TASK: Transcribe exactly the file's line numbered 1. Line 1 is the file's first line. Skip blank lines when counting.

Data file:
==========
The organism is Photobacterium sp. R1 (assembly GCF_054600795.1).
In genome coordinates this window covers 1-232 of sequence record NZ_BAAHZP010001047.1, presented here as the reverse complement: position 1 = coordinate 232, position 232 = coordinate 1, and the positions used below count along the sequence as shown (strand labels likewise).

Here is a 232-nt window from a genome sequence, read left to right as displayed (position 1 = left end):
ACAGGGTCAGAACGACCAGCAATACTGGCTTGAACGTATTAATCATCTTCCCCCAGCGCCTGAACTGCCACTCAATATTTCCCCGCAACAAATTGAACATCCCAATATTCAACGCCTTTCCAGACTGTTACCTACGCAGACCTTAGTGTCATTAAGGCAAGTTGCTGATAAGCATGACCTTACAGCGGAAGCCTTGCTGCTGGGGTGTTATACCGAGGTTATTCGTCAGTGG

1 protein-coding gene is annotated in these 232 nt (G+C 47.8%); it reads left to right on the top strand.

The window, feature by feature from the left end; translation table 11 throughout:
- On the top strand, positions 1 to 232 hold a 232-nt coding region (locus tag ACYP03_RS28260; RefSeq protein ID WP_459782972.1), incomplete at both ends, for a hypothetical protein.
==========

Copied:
The organism is Photobacterium sp. R1 (assembly GCF_054600795.1).